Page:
Stone The Crows – Ode to John Law (1970)

StoneCrows_OdeJohnLaw4 out of 5 Stars!

With the terrific Maggie Bell as the band’s front-woman, one might expect to hear thunderous and raspy Janis Joplin-inspired vocals, loaded with angst and emotion, over hard-driving Blues Rock, which is exactly what’s on offer here. To me, Stone The Crows is what Faces might have sounded like with a female vocalist at the helm—had Rod Stewart perhaps undergone a gender reassignment.

Ode to John Law, the band’s second studio album—and its second album released in 1970—continues on from where the debut left off, with more Psychedelic-tinged, Blues-based Rock ‘n’ Roll, along with a touch of Funk and Soul added to the mix, thick-sounding Hammond, trippy electric piano, spirited and tasty guitar, and a solid and punchy rhythm section. And with not only Maggie Bell belting out tracks such as “Mad Dogs & Englishmen,” “Sad Mary,” “Love 74,” “Things are Getting Better,” and a cover of Percy Mayfield’s “Danger Zone,” but also with the underrated guitarist Les Harvey (band founder and brother of the “sensational” Alex Harvey, who would be fatally electrocuted on stage only a few short years later) and bassist/vocalist James Dewar (who would soon join with Robin Trower to create a string of classic albums), the band’s lineup, rounded out by keyboardist John McGinnis and drummer Collin Allen, simply smokes!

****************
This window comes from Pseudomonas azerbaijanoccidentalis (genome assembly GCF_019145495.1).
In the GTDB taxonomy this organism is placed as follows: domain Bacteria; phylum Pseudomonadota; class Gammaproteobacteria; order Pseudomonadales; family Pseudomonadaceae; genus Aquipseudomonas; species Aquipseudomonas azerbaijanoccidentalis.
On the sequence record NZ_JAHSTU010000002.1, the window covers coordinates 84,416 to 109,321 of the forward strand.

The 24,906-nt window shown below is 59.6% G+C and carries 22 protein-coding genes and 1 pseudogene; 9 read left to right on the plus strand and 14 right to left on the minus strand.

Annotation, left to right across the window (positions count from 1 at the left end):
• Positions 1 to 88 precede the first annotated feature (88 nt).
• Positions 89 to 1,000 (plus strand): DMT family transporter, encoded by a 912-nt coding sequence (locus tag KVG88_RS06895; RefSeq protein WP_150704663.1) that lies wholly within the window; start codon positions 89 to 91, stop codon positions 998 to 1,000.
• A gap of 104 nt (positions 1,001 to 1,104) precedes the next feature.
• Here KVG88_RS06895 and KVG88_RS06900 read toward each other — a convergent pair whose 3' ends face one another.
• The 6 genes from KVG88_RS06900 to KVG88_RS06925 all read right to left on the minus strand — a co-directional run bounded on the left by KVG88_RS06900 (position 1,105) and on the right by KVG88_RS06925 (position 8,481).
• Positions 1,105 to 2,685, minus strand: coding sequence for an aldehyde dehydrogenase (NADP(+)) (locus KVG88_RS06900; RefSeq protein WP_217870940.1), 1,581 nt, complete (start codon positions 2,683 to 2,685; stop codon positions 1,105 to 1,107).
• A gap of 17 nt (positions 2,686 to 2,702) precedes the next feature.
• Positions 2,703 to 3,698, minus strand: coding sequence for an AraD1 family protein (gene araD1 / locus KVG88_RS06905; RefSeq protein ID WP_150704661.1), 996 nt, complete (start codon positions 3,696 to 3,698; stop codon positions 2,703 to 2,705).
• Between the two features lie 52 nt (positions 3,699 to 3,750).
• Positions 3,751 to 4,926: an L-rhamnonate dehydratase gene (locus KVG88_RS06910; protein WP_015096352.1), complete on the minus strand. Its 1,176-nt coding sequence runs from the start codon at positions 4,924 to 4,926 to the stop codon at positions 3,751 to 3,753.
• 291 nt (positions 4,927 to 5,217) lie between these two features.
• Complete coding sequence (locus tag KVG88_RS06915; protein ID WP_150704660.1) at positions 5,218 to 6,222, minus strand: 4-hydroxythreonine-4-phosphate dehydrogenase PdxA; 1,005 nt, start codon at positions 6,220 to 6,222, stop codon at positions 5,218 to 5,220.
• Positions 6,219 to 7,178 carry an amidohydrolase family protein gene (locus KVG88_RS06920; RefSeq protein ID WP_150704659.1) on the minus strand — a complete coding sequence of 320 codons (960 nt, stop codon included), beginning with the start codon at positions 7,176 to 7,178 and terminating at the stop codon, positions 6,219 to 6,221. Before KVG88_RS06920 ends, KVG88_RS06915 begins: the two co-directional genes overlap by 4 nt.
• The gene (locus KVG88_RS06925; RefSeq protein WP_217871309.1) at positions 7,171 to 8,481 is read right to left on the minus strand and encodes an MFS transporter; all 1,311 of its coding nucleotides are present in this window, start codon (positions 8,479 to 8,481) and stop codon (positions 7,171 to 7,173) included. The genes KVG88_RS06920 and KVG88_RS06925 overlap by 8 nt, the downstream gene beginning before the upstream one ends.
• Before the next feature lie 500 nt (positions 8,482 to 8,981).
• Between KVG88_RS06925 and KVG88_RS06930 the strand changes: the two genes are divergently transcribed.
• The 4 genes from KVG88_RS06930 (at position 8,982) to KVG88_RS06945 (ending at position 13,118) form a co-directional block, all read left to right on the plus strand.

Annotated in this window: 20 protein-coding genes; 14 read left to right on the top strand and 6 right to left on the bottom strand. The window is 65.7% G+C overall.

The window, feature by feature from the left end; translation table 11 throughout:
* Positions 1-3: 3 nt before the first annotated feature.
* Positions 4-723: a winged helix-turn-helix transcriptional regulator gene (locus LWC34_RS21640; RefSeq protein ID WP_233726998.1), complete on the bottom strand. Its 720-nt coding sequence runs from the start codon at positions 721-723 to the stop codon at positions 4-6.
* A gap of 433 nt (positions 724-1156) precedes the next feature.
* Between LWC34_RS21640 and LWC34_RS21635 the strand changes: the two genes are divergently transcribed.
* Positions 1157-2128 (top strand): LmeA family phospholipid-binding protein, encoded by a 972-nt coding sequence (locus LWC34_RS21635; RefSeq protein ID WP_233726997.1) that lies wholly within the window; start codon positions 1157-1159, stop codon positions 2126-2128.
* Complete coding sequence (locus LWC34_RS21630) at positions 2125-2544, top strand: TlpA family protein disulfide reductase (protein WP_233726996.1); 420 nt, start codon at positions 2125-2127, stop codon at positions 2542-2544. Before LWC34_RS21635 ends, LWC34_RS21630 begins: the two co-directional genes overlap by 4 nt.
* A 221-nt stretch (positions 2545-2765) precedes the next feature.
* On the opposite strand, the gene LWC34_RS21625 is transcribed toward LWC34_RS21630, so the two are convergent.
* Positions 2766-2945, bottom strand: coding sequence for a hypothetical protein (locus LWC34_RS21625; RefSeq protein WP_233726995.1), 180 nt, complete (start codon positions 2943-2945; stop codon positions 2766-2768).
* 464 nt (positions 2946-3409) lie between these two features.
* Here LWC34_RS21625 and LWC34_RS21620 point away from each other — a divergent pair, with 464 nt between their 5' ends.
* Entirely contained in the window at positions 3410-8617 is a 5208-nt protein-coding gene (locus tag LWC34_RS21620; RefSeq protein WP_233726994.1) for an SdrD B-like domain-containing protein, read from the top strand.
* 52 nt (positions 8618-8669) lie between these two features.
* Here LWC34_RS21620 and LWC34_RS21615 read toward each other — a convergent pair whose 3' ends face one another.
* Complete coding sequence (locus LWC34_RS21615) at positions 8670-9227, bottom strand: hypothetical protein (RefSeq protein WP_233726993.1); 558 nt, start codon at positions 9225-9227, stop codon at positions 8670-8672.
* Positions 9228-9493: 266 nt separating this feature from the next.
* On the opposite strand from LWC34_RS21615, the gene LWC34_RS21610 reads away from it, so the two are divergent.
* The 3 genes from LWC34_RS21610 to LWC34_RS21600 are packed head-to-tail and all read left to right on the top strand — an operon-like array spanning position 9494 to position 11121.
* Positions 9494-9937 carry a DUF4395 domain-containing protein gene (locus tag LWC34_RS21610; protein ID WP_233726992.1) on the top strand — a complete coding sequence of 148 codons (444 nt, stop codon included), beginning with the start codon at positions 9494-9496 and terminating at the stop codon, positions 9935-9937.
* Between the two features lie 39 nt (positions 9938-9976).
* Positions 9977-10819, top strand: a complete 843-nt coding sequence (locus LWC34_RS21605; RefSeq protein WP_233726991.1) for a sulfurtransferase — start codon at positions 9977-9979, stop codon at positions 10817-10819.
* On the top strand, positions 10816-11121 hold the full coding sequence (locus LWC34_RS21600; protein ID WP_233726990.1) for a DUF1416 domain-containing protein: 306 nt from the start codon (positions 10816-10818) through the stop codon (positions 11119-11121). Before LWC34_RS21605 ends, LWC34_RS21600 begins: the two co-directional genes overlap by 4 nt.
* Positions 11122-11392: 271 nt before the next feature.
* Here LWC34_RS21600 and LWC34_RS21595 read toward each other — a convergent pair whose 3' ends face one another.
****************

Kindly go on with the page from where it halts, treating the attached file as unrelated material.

Of course, the band would go on to release one additional top-class album (Teenage Licks) in ’71 without Dewar and McGinnis, and another (Ontinuous Performance) in ’72, just after the death of Harvey, where the remaining musicians quickly hired Jimmy McCulloch (Small Faces/Wings) to finish the album. But surviving in the wake of such a tragedy proved too difficult, and Stone The Crows fell apart shortly afterward. A shame, really, since as heard especially on its self-titled debut and Ode to John Law, the band possessed a unique style, had undeniable chemistry, a seemingly endless drive, and a knack for skillfully incorporating touches of numerous influences into its sound.

(RIP to Les Harvey, James Dewar, and Jimmy McCulloch, true legends and horribly missed.)

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